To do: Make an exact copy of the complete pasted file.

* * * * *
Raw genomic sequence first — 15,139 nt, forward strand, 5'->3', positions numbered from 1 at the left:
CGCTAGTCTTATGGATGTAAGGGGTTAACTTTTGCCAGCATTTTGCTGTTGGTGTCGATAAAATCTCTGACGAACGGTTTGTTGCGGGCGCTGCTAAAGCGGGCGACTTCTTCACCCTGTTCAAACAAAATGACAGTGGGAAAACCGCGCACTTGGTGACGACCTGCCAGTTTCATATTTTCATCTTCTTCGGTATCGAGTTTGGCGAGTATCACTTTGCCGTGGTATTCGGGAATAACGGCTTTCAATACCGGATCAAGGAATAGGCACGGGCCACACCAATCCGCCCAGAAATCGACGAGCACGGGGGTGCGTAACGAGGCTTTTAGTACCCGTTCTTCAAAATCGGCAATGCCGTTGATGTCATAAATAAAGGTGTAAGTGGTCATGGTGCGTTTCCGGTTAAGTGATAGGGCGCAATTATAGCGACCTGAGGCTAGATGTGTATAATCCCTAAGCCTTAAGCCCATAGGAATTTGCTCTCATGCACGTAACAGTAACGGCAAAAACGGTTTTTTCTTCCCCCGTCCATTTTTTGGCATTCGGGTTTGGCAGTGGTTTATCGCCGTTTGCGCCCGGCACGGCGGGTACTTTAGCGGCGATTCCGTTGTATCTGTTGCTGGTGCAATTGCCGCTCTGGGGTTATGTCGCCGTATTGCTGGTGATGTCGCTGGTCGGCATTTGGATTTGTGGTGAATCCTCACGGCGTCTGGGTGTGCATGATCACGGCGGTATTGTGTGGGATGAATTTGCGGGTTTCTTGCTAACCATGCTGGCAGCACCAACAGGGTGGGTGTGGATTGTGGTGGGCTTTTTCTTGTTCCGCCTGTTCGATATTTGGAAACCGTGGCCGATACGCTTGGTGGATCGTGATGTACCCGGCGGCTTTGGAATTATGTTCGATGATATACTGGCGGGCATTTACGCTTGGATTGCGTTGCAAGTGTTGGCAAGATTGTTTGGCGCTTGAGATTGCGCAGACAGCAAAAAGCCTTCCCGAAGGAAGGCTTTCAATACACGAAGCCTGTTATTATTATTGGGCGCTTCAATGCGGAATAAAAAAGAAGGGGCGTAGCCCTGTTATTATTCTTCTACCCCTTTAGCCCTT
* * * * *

Raw genomic sequence first — 15,139 nt, forward strand, 5'->3', positions numbered from 1 at the left:
CGCTAGTCTTATGGATGTAAGGGGTTAACTTTTGCCAGCATTTTGCTGTTGGTGTCGATAAAATCTCTGACGAACGGTTTGTTGCGGGCGCTGCTAAAGCGGGCGACTTCTTCACCCTGTTCAAACAAAATGACAGTGGGAAAACCGCGCACTTGGTGACGACCTGCCAGTTTCATATTTTCATCTTCTTCGGTATCGAGTTTGGCGAGTATCACTTTGCCGTGGTATTCGGGAATAACGGCTTTCAATACCGGATCAAGGAATAGGCACGGGCCACACCAATCCGCCCAGAAATCGACGAGCACGGGGGTGCGTAACGAGGCTTTTAGTACCCGTTCTTCAAAATCGGCAATGCCGTTGATGTCATAAATAAAGGTGTAAGTGGTCATGGTGCGTTTCCGGTTAAGTGATAGGGCGCAATTATAGCGACCTGAGGCTAGATGTGTATAATCCCTAAGCCTTAAGCCCATAGGAATTTGCTCTCATGCACGTAACAGTAACGGCAAAAACGGTTTTTTCTTCCCCCGTCCATTTTTTGGCATTCGGGTTTGGCAGTGGTTTATCGCCGTTTGCGCCCGGCACGGCGGGTACTTTAGCGGCGATTCCGTTGTATCTGTTGCTGGTGCAATTGCCGCTCTGGGGTTATGTCGCCGTATTGCTGGTGATGTCGCTGGTCGGCATTTGGATTTGTGGTGAATCCTCACGGCGTCTGGGTGTGCATGATCACGGCGGTATTGTGTGGGATGAATTTGCGGGTTTCTTGCTAACCATGCTGGCAGCACCAACAGGGTGGGTGTGGATTGTGGTGGGCTTTTTCTTGTTCCGCCTGTTCGATATTTGGAAACCGTGGCCGATACGCTTGGTGGATCGTGATGTACCCGGCGGCTTTGGAATTATGTTCGATGATATACTGGCGGGCATTTACGCTTGGATTGCGTTGCAAGTGTTGGCAAGATTGTTTGGCGCTTGAGATTGCGCAGACAGCAAAAAGCCTTCCCGAAGGAAGGCTTTCAATACACGAAGCCTGTTATTATTATTGGGCGCTTCAATGCGGAATAAAAAAGAAGGGGCGTAGCCCTGTTATTATTCTTCTACCCCTTTAGCCCTT